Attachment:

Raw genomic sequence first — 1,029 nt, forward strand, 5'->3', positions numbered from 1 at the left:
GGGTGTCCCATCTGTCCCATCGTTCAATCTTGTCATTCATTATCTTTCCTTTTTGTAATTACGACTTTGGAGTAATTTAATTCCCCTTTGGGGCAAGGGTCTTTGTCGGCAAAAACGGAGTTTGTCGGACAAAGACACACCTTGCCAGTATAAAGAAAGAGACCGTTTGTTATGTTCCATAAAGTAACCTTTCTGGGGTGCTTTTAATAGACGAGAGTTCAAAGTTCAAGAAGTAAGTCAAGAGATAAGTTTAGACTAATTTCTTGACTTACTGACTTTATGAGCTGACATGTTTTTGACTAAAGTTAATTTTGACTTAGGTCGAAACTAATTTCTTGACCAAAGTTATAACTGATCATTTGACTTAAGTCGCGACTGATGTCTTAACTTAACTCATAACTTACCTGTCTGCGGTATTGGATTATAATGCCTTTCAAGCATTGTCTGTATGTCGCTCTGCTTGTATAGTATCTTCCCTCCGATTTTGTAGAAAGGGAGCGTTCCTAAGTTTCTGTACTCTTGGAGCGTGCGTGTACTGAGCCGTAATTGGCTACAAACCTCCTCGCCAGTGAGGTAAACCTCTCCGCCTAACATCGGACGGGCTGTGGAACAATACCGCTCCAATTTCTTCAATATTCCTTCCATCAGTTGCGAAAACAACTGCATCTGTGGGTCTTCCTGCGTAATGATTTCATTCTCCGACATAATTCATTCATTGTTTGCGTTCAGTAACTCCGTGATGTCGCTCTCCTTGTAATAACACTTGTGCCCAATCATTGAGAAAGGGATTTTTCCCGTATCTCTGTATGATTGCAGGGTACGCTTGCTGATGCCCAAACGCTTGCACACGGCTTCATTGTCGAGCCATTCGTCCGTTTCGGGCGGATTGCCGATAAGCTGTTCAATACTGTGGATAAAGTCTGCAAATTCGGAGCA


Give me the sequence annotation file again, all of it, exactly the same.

Raw genomic sequence first — 1,029 nt, forward strand, 5'->3', positions numbered from 1 at the left:
GGGTGTCCCATCTGTCCCATCGTTCAATCTTGTCATTCATTATCTTTCCTTTTTGTAATTACGACTTTGGAGTAATTTAATTCCCCTTTGGGGCAAGGGTCTTTGTCGGCAAAAACGGAGTTTGTCGGACAAAGACACACCTTGCCAGTATAAAGAAAGAGACCGTTTGTTATGTTCCATAAAGTAACCTTTCTGGGGTGCTTTTAATAGACGAGAGTTCAAAGTTCAAGAAGTAAGTCAAGAGATAAGTTTAGACTAATTTCTTGACTTACTGACTTTATGAGCTGACATGTTTTTGACTAAAGTTAATTTTGACTTAGGTCGAAACTAATTTCTTGACCAAAGTTATAACTGATCATTTGACTTAAGTCGCGACTGATGTCTTAACTTAACTCATAACTTACCTGTCTGCGGTATTGGATTATAATGCCTTTCAAGCATTGTCTGTATGTCGCTCTGCTTGTATAGTATCTTCCCTCCGATTTTGTAGAAAGGGAGCGTTCCTAAGTTTCTGTACTCTTGGAGCGTGCGTGTACTGAGCCGTAATTGGCTACAAACCTCCTCGCCAGTGAGGTAAACCTCTCCGCCTAACATCGGACGGGCTGTGGAACAATACCGCTCCAATTTCTTCAATATTCCTTCCATCAGTTGCGAAAACAACTGCATCTGTGGGTCTTCCTGCGTAATGATTTCATTCTCCGACATAATTCATTCATTGTTTGCGTTCAGTAACTCCGTGATGTCGCTCTCCTTGTAATAACACTTGTGCCCAATCATTGAGAAAGGGATTTTTCCCGTATCTCTGTATGATTGCAGGGTACGCTTGCTGATGCCCAAACGCTTGCACACGGCTTCATTGTCGAGCCATTCGTCCGTTTCGGGCGGATTGCCGATAAGCTGTTCAATACTGTGGATAAAGTCTGCAAATTCGGAGCA